HC Deb 31 December 1916 vol 88 cc1733-8

I do not propose to say anything to diminish the effect of the powerful speech of my right hon. Friend by continuing the discussion of the great subject on which he has just spoken, but if the House will bear with me for a few minutes I should like to refer not to any question of high policy, but to a mere detail of administration; and the only reason why I ask leave to do this to-night is because the subject which I want to introduce is one which cannot be profitably introduced at any later stage. Parliament is, we understand, going to rise to-morrow until February, and therefore this is the last opportunity that will occur for bringing to the notice of the House a matter which, I think, is of some importance. Several times during recent months questions have been addressed to Ministers —first of the late Government, and then of the present Government—asking for information with regard to the Committee of Inquiry which the House will remember was set up in August last by a special Act passed by this House. I myself have put down questions several times, and it was inevitable, perhaps, that the answer should be postponed latterly on account of the change of Government. On Tuesday last my hon. Friend the Under-Secretary asked me to postpone this question until to-day, and, of course, at his request, I readily undertook to do so; but I pointed out that unless I could get an assurance to-day that the Report of this Committee will be made public I should have no further opportunity of pressing for its publication until next Session. I want to mention to the House that one gallant officer who is closely concerned with the Report to which I have referred is to leave this country in the middle of January. His reputation as a military officer is greatly concerned in the Report, and I think the House will agree that it would be very unfair to that officer, if this Report is to be published at all, as I hope to convince the House that it should be, that its publication should be deferred until after he has left this country for East Africa.

I want to recall to the House the composition of this Committee and how it came into operation. The House will remember that in August last the present Prime Minister, who was then Secretary of State for War, passed through this House an Act for bringing into being a mixed military and civil court for inquiring into certain matters connected with War Office administration, which, as he told the House, concerned both military and civilian individuals. The court eventually set up was an extremely strong one. Its president was Field-Marshal Lord Nicholson, and the three other members of the court were Major-General Lord Cheylesrnore, Mr. Justice Atkin, and the Deputy-Chairman of Committee of this House. It would have been difficult to have formed a court more likely to command the confidence of this country and this House. Speaking in the House in August as to the necessity for this court, the present Prime Minister said:— There are circumstances which involve imputations upon officers and upon others. With reference to the Report, when it was made, he used these words:— The Report will be considered by the Army Council, by the Secretary of State and the Government, and, if necessary, by the House of Commons. I should like to ask the Under-Secretary if he will say who is to be the judge of the necessity of this Report being seen by the House of Commons. Is the Army Council to decide? Is the Secretary of State to decide? I submit it is the House of Commons that should decide, and it is for that purpose that I am appealing to the House to-night to decide that this Report—the Report of a Committee set up by a special Act of Parliament, and a Committee containing among others, a Member of this House—should, as a matter of right, be made to this House. The Committee, by its terms of reference, was to make a Report. To what body, if not to the House of Commons, should this Committee of inquiry report? I altogether deny that it was the intention of Parliament that this court was set up to report to the Army Council. That was unnecessary. The court that reports to the Army Council should be a court-martial. Further, a fortiori, it would not report to the Secretary of State alone, who, after all, is only a member of the Army Council from the point of view of the Army. I submit that on all grounds, constitutional and equitable, this Report should be definitely made to the House of Commons and that now, when it has been in being for several weeks, the House has a right to see it. The Prime Minister, in introducing the Bill setting up the court, also said—-it is usually said on these occasions:— All the officers concerned not merely welcome but court inquiry and the fullest investigation. If it was true—I do not question it for a moment—that these officers did court an inquiry, surely it must follow that now that the Report has been made they do not shrink from the publicity of the findings. I have not seen the Report myself, although it has been in being for some weeks. It is supposed to be confidential, but copies have been sent to several individuals and, of course, the Government cannot expect that some knowledge of its contents should not leak out. I do not wish to hide the fact that, although I have not seen the Report, I have learned something of its contents. The cases which require the formation of this court were two. One concerned the reputation of a brigadier-general, who was a Welshman, and the other the reputation of a second-lieutenant, who was an Irishman, so that you have an officer of high rank and an officer of low rank both concerned. As regards the brigadier-general, I should like to remind the House of a question which was put by my friend the late Sir Arthur Markham in this House on 28th June. He asked the Prime Minister:— Whether he is aware that the late Lord Kitchener, on 3lat October, 1914, had an interview at his request with Brigadier-General Owen Thomas, the Minister of Munitions also being present— That is the present Prime Minister— when a pledge was given to the brigadier that in consideration of his agreeing to raise a North Wales Brigade the appointment of all officers should be in his hands, it being understood that Welsh speaking officers should, where possible, be appointed; that Lord Kitchener further authorised the brigadier to give this pledge to the Welsh people; whether the brigadier, despite this pledge, has now been superseded by a Scotsman. a Territorial colonel, who was formerly a lieutenant in the Regular Array; and will he, in view of this pledge, give the matter his consideration? The answer was given by the then Under-Secretary for War:— Mr. Tennant: My right hon. Friend the Prime Minister has asked me to answer these questions. I cannot find that there is any record in the War Office of any such undertaking as that mentioned. On the representation of the Field-Marshal Commanding-in-Chief the Home Forces, and in the interests of efficiency— I would call the attention of the hon. Gentleman and the House to these words— and the interests of efficiency, Brigadier-General Owen Thomas was relieved of his command by another officer."—[OFFICIAL, REPORT. 28th June, 1916, cols. 836–7, Vol. LXXXII1.] Pausing there for one moment, the Under-Secretary no doubt was giving the reply which was furnished by the Department. I make no sort of imputation as to his good faith in the matter. I think it was unfortunate that the answer given was that there was no trace of the pledge given to this officer, because I do not think that the present Prime Minister, if he were able to be present, would deny that verbally, at all events, such a pledge was given by Lord Kitchener in his presence. That, I understand, was the case. At all events, the moment that answer was given it was quite clear that it was given out to the world that Brigadier-General Owen Thomas was relieved of his command in the interests of efficiency. That, of course, was rather a severe blow to this officer, who had no reason whatever to suspect that he had not the complete confidence of his chiefs up to that time, as any commanding officer or generals who were sent down to inspect his brigade had invariably spoken in complimentary terms of his work, and he had every reason to believe that he had their confidence. In point of fact, he did retain and, I believe, retained to the last the confidence of Lord Kitchener. He was appointed by Lord Kitchener with the knowledge of the present Prime Minister, and he was appointed to this command because he possessed very special and unique qualifications for dealing with the Welsh people. I believe he successfully raised no less than ten battalions of Welsh troops. When that answer was given in this House. Brigadier-General Owen Thomas, very naturally and rightly, claimed an inquiry. I believe he was entitled to such an inquiry under the King's Regulations. Yet that inquiry was refused, for what reason I have been unable to find out. Lord Kitchener and the present Prime Minister who had appointed him knew his value.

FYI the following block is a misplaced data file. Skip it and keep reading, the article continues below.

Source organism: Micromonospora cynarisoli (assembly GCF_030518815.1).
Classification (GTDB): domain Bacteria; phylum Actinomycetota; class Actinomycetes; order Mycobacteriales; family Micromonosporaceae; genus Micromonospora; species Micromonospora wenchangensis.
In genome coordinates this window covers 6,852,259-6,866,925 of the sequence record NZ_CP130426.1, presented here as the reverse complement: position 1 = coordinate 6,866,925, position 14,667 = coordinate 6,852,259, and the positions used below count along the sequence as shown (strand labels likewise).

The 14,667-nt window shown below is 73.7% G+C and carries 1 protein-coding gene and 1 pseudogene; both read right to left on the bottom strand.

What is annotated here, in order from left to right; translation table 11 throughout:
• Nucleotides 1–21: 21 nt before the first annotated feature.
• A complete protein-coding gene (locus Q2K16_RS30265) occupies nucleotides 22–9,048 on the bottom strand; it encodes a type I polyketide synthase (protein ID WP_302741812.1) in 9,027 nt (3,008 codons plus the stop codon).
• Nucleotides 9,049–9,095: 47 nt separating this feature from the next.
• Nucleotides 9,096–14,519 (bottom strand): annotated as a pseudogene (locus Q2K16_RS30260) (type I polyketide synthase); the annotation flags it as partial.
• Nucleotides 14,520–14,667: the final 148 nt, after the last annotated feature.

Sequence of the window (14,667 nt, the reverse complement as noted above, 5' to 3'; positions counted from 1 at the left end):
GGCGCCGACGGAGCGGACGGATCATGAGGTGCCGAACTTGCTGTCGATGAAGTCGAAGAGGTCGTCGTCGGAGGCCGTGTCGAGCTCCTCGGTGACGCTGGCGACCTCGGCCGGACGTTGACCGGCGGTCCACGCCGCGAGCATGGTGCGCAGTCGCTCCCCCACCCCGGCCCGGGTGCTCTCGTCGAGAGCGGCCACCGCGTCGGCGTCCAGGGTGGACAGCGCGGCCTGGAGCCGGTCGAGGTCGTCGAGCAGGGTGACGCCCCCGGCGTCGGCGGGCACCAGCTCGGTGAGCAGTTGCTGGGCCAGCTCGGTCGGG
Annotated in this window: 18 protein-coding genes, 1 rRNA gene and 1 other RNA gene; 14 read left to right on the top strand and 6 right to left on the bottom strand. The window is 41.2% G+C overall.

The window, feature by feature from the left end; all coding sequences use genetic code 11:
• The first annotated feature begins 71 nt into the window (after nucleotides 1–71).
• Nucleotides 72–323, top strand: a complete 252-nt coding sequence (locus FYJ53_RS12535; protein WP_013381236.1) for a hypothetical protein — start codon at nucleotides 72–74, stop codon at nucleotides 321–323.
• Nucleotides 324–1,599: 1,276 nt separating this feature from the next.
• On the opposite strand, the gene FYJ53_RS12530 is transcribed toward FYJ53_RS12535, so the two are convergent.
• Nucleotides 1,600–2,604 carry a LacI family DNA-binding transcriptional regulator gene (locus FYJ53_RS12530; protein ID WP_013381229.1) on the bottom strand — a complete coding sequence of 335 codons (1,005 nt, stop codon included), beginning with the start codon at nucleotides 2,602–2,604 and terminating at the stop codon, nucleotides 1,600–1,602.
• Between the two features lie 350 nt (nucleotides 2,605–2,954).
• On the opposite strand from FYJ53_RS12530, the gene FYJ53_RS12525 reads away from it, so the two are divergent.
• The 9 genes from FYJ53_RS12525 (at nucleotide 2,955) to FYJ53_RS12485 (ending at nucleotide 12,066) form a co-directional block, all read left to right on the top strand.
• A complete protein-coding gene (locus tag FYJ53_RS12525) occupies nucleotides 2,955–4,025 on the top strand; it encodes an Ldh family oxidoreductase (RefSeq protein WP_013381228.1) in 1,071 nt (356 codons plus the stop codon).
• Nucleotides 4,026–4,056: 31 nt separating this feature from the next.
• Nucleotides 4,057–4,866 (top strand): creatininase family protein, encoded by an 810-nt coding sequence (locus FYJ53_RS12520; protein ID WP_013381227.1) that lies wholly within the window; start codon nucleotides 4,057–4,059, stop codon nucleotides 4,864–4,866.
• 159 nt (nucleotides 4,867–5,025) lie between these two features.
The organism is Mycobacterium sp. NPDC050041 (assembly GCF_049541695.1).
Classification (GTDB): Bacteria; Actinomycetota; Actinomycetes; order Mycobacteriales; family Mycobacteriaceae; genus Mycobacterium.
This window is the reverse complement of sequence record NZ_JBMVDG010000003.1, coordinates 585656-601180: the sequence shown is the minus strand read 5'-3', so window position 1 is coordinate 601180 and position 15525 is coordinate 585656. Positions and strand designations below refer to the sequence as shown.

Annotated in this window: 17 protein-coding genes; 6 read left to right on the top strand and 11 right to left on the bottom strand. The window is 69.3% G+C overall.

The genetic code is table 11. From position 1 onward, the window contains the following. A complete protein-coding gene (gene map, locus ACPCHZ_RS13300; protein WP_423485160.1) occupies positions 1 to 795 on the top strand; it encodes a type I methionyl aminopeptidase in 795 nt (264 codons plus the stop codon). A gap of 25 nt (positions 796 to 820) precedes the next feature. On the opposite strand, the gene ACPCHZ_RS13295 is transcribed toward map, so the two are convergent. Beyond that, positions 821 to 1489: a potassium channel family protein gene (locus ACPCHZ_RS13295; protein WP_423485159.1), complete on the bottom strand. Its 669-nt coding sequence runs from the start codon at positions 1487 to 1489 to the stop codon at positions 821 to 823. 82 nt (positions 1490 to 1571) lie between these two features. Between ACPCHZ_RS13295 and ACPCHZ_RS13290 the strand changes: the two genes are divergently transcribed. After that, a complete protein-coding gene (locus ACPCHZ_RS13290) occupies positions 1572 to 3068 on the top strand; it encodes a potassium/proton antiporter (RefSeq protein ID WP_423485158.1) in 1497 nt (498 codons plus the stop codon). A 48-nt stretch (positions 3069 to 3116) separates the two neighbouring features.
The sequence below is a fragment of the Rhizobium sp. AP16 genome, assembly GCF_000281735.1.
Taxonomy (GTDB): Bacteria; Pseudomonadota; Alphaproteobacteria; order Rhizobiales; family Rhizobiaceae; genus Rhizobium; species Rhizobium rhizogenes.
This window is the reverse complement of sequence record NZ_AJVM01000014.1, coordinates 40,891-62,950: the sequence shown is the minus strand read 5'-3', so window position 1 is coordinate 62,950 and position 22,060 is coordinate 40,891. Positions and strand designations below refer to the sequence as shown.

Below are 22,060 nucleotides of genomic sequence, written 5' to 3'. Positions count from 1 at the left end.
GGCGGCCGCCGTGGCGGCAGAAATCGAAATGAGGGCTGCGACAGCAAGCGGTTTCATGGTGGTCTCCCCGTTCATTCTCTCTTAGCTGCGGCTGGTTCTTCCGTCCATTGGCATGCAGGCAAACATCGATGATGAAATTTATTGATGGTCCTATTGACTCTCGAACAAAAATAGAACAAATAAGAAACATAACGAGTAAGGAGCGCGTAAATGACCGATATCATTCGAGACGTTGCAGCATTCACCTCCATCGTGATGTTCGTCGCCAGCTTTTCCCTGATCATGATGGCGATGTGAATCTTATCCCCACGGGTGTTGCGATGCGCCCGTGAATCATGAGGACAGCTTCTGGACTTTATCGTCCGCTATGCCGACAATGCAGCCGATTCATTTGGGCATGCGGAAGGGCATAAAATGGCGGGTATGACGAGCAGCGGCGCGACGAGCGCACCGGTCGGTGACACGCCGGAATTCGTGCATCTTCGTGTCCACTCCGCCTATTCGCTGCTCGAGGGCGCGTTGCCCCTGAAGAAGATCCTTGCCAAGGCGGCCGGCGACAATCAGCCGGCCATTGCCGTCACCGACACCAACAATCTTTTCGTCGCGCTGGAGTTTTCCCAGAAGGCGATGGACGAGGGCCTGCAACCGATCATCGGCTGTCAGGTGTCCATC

The UNDER-SECRETARY Of STATE for WAR (Mr. Macpherson)

I do not know whether my hon. Friend would like me to intervene now to say that I have seen my Noble Friend the Secretary of State for War since Question-Time, and he has had an interview with the present Prime Minister, who personally is very much interested in -his case as he was Secretary of State for War. I am enabled now to tell the House that we propose to publish the findings of the Court of Inquiry at once.


At once?


Yes, at once. I hope, with the leave of the House, to be able to make a further statement tomorrow.


After what my hon. Friend has said I shall not certainly trouble the House any further. All I was anxious for, all I have asked for weeks and weeks, and all I have pressed for is the publication of the Report which, as I have already said, the House is entitled to have. Now we have the assurance of my hon. Friend that the findings of the two Reports—do I understand it is the two Reports?


indicated assent.


Will be immediately made public- I have no further complaint to make.


It is unnecessary for mo to take up more than one or two moments of the time of the House in expressing my gratification at the promise that the findings of this Court will be published immediately. The House will understand that to me in my position as a Welsh Member with a full knowledge of the Welsh position this particular case of Brigadier-General Owen Thomas is of especial interest to the people of Wales. Our only desire is that in this case the conclusions of this Court of Inquiry with regard to the circumstances under which he was removed from his command should be made public, and we hope that the atmosphere will be cleared of a certain suspicion as to the desire of the War Office—which I do not believe existed— to hush up matters which ought to be made public. I am only too glad to receive the assurance of the Under-Secretary of State this evening that possibly to-morrow he will be able to make a fuller statement which will not only, as I hope and believe, clear away the imputation from the character of Brigadier-General Owen Thomas which was conveyed in the answer to the question of 28th June, and which will do much, I hope, to restore full public confidence in the action and the policy of the War Office.


I only regret the long delay there has been in the publication of this Report. Many months back the Report was ready. I personally thank the hon. Member opposite (Mr. R. McNeill) for having raised the question and having appealed to the Government to agree to the publication of this Report. It is of the utmost importance that there should be confidence in the war administration of this country. There can only be confidence in the administration of the War and of the offices which administer the War if the country believe and know that justice and mercy will be meted out to high and low alike without fear and without favour. I congratulate the Under-Secretary upon the decision to publish the Report.